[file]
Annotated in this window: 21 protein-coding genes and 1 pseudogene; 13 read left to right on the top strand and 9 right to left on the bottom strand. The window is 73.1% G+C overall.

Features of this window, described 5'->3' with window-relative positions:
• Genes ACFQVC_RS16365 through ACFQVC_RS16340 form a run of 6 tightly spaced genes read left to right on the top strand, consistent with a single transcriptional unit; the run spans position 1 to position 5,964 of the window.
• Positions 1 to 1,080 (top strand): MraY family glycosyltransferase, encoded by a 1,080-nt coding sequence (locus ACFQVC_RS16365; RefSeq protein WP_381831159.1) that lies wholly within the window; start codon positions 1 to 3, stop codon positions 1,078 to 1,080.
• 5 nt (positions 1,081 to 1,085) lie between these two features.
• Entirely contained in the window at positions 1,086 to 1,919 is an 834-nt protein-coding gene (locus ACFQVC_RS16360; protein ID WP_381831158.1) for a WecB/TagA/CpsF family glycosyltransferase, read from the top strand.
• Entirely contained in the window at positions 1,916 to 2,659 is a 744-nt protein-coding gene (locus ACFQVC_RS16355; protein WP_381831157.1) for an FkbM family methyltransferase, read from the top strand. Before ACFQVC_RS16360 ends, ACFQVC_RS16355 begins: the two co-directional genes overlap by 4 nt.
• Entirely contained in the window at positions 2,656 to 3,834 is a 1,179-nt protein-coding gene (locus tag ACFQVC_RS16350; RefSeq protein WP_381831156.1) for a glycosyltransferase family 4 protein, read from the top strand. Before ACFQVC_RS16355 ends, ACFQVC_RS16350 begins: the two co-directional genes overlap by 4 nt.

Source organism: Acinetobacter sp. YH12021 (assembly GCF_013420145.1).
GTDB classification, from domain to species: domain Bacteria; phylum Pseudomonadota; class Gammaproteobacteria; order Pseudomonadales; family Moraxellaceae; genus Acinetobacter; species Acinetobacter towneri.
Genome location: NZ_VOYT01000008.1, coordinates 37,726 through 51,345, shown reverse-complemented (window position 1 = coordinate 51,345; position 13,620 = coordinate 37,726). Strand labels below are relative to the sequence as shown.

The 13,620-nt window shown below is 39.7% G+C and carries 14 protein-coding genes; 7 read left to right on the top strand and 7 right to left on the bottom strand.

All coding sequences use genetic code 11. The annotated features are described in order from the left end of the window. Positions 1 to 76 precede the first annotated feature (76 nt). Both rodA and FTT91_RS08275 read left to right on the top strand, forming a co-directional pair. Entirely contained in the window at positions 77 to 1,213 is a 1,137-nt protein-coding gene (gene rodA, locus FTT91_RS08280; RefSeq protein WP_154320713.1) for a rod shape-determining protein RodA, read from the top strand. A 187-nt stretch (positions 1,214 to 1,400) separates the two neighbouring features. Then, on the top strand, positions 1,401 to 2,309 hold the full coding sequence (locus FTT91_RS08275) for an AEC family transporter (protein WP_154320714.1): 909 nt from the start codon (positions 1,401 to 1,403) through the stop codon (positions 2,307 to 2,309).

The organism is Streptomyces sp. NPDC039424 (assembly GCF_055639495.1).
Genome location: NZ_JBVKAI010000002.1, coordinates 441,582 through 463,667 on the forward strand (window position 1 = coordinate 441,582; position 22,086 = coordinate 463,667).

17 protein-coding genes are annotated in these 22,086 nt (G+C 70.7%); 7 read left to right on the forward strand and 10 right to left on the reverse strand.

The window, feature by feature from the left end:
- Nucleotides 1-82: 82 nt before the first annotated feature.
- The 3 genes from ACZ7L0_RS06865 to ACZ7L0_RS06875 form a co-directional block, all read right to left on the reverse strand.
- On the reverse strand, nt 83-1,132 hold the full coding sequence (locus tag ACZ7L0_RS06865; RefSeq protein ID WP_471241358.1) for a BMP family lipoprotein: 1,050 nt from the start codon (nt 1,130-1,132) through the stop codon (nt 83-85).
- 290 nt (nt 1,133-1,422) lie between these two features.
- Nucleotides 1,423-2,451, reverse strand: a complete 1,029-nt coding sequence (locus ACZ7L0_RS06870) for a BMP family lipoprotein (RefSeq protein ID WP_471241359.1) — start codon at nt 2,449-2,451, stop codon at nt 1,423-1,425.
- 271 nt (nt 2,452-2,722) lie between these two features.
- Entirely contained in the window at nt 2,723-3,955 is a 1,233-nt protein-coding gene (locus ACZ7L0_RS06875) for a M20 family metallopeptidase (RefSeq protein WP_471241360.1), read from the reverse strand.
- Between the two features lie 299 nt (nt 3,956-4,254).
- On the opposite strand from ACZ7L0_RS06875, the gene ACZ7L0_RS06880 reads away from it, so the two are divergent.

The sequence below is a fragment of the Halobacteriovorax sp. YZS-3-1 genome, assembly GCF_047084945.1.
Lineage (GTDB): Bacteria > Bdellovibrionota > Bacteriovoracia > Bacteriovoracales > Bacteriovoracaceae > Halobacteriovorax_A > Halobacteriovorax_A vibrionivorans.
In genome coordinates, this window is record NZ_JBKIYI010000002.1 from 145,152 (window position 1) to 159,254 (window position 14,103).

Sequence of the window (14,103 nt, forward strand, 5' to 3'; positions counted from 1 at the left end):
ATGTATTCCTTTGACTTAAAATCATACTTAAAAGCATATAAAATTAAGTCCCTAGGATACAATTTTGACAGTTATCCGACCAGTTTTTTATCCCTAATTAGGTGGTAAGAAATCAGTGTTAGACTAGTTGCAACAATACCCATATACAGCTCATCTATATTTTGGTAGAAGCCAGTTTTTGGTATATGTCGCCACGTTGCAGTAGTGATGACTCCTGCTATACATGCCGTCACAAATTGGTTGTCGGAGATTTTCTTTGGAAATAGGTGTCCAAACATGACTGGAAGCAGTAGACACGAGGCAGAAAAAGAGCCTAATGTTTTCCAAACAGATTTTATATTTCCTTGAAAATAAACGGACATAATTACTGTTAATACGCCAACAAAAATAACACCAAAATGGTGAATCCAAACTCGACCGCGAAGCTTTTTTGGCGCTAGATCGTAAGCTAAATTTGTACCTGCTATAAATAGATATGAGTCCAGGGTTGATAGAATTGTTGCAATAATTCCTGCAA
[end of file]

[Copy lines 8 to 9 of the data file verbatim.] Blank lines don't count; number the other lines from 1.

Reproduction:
• Entirely contained in the window at positions 2,656 to 3,834 is a 1,179-nt protein-coding gene (locus tag ACFQVC_RS16350; RefSeq protein WP_381831156.1) for a glycosyltransferase family 4 protein, read from the top strand. Before ACFQVC_RS16355 ends, ACFQVC_RS16350 begins: the two co-directional genes overlap by 4 nt.

Source organism: Acinetobacter sp. YH12021 (assembly GCF_013420145.1).